Dissimilatory nitrate reduction to ammonium, denitrification and anaerobic ammonium oxidation in paddy soil

Arjun Pandey1, Helen Suter1, Jizheng He1, Deli Chen1

1 Faculty of Veterinary and Agricultural Sciences, The University of Melbourne, Burnley Campus, 500 Yarra Boulevard, Richmond, Victoria 3121, Email:


Nitrogen (N) is the most important yield-limiting nutrient for rice production. Flooding of rice paddies for an extended period of time creates anoxic conditions in soil which can favour a simultaneous occurrence of several microbial N transformation processes, such as dissimilatory nitrate (NO3) reduction to ammonium (NH4+) (DNRA), denitrification and anaerobic NH4+ oxidation (anammox). Little is known about the role of DNRA and anammox in N cycling in paddy soils, and of the simultaneous occurrence of these N transformations. This study utilized a 15N isotopic approach to determine the rates of DNRA, denitrification and anammox processes simultaneously in a paddy soil. The paddy soil was collected from the Riverina region in New South Wales, Australia and studied under laboratory conditions. The rates of the processes were investigated after a week of flooding of paddy soil after a basal dose of N application at the rate of 1.6 g N m-2 (farmers practice in the region). Results showed that DNRA contributed to the formation of 0.34 µmole NH4+-N hr-1 kg-1 soil. Denitrification and anammox produced 3.35 µmole N2 and 0.65 µmole N2 hr-1 kg-1 soil, respectively. Denitrification was the major pathway contributing to N2 production which accounted for 83% of total N2 produced. Anammox contributed to 17% of total N2 production. Considering the bulk density of soil (1.3 g cm-3), it can be estimated that DNRA can retain 0.03 g N m-2 day-1, whereas denitrification and anammox can contribute to a loss of 0.58 and 0.11 g N m-2 day-1, respectively,  after the first week of flooding of paddy soil.

Strip planting decreases nitrogen fertilizer requirements while retention of more residue increases them in a rice-wheat-mungbean sequence on a subtropical floodplain soil

Md. Abdul Kader*1,2, Md.Jahiruddin1, Md.Rafiqul Islam1, Md.Enamul Haque1, Md. Sahed Hasan1,SutupaKarmaker1, Md. Mortuba Ali1, Richard Bell2

1Department of Soil Science, Bangladesh Agricultural University, Mymensingh 2202, Bangladesh

2School of Veterinary and Life Sciences, Murdoch University, Murdoch, 6150 Australia


Conservation agriculture (CA) has not been well developed for intensively cultivated (2-3 crops yr-1) rice-based cropping systems which produce large amounts of crop residues annually. Thus, we examined the effects of two crop establishment systems (minimum soil disturbance by strip planting (SP) or conventional tillage (CT)), two residue retention levels (low and high) and five N rates (60, 80, 100, 120 & 140% of the recommended N fertilizer doses (RFD) on nine consecutive crops on an Aeric Haplaquept under rice-wheat-mungbean sequence. Rice yields were comparable between the crop establishment types but system yields were significantly higher with SP in two out of three years compare to CT. Increased residue retention did not significantly influence rice yield but positively influenced system yields. No substantial differences in optimum N rate was estimated between CT and SP for 90% of maximum yield goal (MYG) for all the three years but substantially decreased in SP compared to CT in two out of three years for 95 and 99% of MYG. The N fertilizer requirement was 6-22% higher with high residue retention compared to low residue retention plots for all the three yield goal levels. High residue retention also increased soil organic carbon (SOC) at 0-6 cm depth in both tillage treatments. In conclusion, introducing CA did not alter the N fertilizer requirements of rice for 90% of MYG but reduced the requirement for 95 and 99% of MYG compared to CT. However, there was evidence that the retained crop residue immobilized N and increased the fertilizer N requirement.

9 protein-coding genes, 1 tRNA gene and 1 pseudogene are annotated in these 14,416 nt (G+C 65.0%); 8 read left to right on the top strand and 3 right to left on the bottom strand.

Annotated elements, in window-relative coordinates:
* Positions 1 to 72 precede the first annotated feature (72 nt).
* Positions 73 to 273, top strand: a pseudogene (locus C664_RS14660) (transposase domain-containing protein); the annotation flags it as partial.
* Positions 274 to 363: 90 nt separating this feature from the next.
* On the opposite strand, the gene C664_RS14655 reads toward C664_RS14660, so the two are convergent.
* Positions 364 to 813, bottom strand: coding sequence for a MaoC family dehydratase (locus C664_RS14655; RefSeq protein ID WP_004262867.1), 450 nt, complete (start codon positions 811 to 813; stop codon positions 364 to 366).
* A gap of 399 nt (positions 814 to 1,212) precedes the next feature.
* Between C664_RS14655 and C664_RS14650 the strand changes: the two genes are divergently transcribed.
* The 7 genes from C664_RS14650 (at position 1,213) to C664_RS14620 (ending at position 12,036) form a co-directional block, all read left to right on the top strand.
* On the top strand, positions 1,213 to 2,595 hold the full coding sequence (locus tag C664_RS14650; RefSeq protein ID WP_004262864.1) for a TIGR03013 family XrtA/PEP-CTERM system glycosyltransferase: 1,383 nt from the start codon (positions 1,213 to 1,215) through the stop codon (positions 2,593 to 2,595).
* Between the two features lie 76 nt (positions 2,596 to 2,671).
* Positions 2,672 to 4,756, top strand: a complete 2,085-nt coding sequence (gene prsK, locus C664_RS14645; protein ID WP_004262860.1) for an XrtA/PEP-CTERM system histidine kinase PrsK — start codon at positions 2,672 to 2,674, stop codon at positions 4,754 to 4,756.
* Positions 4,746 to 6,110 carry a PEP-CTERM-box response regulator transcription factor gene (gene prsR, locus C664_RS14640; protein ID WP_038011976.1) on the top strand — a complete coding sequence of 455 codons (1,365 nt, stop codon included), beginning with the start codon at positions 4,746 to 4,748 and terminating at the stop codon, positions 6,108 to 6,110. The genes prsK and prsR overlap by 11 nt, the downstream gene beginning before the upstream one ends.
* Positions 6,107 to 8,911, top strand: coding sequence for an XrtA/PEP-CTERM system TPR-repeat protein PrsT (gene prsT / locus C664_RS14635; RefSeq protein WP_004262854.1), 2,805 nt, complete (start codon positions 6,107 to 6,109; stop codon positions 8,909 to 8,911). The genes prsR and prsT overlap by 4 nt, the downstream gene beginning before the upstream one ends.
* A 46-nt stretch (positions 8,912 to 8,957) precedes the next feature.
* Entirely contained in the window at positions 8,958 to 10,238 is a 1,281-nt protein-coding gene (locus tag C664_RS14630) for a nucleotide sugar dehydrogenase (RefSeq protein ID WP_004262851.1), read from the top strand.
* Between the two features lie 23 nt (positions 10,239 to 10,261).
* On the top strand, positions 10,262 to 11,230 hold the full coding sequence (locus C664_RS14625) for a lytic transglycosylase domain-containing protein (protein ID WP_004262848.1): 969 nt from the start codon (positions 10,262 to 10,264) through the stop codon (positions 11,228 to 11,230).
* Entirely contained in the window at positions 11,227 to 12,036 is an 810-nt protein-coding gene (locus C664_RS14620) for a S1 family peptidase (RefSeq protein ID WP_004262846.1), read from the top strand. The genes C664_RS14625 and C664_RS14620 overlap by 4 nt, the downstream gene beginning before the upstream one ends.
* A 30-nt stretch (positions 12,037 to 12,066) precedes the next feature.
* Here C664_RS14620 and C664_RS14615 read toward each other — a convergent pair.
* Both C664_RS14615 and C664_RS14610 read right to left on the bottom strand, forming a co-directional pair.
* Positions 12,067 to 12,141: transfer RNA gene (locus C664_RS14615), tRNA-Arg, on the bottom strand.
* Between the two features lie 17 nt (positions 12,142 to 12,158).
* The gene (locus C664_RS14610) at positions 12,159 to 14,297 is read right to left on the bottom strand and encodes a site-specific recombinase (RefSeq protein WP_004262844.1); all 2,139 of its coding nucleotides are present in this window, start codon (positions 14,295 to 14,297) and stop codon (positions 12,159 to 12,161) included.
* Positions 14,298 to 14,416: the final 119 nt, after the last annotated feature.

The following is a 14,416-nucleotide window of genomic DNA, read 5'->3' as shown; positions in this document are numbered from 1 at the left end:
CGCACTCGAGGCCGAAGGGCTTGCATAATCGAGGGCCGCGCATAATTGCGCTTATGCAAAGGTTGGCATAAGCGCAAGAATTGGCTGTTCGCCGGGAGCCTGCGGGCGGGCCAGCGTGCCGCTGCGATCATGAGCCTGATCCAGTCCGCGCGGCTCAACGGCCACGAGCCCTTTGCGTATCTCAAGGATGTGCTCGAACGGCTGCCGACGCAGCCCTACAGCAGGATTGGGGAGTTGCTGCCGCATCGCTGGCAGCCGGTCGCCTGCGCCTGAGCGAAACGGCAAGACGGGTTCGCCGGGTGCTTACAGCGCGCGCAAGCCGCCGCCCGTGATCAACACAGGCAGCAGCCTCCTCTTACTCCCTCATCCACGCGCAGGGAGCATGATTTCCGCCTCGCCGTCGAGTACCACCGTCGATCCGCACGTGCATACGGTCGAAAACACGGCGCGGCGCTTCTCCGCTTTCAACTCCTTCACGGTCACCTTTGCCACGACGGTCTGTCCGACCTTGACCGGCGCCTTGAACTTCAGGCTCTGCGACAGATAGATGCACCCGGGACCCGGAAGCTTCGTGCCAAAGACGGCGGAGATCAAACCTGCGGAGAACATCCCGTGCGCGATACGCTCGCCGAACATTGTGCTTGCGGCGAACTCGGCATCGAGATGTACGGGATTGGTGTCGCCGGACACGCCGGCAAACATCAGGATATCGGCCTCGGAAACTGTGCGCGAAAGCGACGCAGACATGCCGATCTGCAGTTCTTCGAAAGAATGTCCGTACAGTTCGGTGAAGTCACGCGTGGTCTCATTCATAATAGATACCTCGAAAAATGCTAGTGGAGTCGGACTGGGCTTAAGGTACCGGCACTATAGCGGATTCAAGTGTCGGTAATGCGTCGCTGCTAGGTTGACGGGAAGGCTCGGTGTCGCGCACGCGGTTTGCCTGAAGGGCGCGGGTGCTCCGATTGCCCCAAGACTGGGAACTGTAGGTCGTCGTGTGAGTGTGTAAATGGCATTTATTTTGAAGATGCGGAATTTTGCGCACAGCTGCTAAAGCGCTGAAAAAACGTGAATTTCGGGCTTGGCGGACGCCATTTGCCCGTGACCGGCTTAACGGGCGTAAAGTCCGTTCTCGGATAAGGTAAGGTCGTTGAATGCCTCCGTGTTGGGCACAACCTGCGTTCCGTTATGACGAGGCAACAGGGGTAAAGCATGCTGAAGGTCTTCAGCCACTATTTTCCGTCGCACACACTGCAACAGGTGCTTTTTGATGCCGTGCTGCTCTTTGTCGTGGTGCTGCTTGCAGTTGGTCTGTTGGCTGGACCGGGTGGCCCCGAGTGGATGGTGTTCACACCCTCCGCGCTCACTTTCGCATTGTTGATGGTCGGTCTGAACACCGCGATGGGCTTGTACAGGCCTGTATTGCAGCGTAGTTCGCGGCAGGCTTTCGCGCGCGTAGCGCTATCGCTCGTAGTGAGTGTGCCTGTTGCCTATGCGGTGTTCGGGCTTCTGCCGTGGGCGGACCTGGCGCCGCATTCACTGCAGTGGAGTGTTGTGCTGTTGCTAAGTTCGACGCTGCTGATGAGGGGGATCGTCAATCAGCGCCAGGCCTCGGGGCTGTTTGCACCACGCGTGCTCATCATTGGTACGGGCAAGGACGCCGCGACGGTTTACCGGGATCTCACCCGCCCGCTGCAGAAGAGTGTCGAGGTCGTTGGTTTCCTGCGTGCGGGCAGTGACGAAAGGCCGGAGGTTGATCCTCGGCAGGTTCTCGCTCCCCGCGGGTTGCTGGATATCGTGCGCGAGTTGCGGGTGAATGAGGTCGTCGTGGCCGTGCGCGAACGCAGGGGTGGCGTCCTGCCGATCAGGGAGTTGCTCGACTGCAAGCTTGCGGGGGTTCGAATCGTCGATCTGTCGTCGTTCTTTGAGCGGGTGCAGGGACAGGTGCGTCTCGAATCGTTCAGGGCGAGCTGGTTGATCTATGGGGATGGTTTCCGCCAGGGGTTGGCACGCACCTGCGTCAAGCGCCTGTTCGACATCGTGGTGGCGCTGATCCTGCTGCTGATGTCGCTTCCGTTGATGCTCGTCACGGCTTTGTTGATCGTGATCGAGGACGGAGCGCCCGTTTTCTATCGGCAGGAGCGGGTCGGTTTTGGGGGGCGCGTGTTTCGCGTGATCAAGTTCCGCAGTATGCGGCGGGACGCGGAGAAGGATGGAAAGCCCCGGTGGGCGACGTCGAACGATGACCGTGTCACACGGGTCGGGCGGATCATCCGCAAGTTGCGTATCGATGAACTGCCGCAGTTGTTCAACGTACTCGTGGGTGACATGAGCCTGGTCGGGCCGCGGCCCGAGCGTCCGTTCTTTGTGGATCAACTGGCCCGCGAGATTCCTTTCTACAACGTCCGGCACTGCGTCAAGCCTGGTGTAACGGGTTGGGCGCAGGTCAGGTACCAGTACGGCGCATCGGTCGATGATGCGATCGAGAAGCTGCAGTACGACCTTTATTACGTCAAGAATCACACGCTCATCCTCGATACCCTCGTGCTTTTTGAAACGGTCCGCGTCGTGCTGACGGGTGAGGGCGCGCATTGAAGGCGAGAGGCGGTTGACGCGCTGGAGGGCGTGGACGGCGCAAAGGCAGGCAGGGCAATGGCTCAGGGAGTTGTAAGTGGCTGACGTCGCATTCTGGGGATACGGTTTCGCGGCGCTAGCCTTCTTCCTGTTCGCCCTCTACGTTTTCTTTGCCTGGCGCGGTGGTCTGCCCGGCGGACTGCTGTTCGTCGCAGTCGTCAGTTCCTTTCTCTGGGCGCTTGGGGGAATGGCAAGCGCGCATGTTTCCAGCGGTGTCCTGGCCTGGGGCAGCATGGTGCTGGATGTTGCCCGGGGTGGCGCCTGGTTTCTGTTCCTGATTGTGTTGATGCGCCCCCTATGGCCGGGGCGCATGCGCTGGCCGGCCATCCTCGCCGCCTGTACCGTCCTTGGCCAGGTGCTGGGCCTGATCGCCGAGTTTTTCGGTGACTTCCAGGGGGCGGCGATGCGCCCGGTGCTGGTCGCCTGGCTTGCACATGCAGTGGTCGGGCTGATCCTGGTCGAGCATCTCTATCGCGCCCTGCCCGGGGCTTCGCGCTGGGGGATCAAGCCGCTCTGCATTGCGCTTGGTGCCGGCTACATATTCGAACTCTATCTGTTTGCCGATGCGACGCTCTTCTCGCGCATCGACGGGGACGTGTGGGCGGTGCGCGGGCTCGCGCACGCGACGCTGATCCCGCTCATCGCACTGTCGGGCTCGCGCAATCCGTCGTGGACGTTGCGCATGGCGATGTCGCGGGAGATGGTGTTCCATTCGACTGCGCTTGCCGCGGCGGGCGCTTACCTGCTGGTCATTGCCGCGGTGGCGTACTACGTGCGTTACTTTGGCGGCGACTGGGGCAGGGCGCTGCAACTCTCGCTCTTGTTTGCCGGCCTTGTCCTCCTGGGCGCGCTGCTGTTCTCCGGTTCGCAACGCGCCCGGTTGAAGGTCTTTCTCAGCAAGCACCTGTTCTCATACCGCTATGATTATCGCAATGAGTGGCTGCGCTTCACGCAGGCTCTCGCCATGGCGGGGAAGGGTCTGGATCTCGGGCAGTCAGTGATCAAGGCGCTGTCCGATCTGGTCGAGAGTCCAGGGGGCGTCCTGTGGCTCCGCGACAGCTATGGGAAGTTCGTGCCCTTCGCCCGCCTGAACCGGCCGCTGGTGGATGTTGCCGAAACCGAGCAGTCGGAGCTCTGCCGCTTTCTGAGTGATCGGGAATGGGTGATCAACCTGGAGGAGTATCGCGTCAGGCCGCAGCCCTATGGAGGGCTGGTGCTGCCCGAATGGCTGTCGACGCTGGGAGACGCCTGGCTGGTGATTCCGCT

Contribution of nitrous oxide in life cycle greenhouse fas emissions of novel and conventional rice production technologies

Md. Khairul Alam1, Richard W. Bell1, Wahidul K. Biswas2

1 Land Management Group, School of Veterinary and Life Sciences, Murdoch University, Western Australia 6150, Australia

2 Sustainable Engineering Group, School of Civil and Mechanical Engineering, Curtin University, Bentley, Western Australia 6845, Australia


Nitrous oxide (N2O) production and emission under wetland rice (Oryza sativa L.) is difficult to predict due to the trade-off between methane (CH4) and N2O emissions for different establishment and management practices.  Any novel technology with the potential to reduce the emissions of both CH4 and N2O under wetland rice could make a significant contribution to total agricultural global warming mitigation. A streamlined life cycle assessment (LCA) approach to quantify the C footprint of rice production process in the Eastern Gangetic Plains (EGP) was adopted. The GHG emissions from one tonne of rice production were studied for the following cropping practices: a) conventional puddled transplanting with low residue retention (CTLR); b) conventional puddled transplanting with high residue retention (CTHR); c) unpuddled transplanting following strip tillage with low residue retention (UTLR) and; d) unpuddled transplanting with high residue retention (UTHR). Total pre–farm and on–farm emissions for 1 tonne of rice production amounted to 1.11, 1.19, 1.33 and 1.57 tonne CO2–eq for UTLR, UTHR, CTLR and CTHR, respectively, in the 100-year time horizon. For all four treatments, the predominant GHG emission was soil CH4 (comprising 60-67% of the total) followed by emission from on-farm machinery use. The UTLR was the most effective GHG mitigation option (it saved 29% of the total GHG emissions in comparison with CTHR) in wetland rice production. N2O emission contributed 2–3.5% to the total on–farm GHG emitted for rice production of which the lowest portion was shared by UTLR and UTHR. The UTLR reduced both CH4 and N2O emissions simultaneously. The novel minimum tillage establishment approach for rice followed by UT has potential to increase global warming mitigation of wetland rice in the EGP, but further research is needed to assess the contributions of N2O in the LCA of rice production in other similar rice growing areas.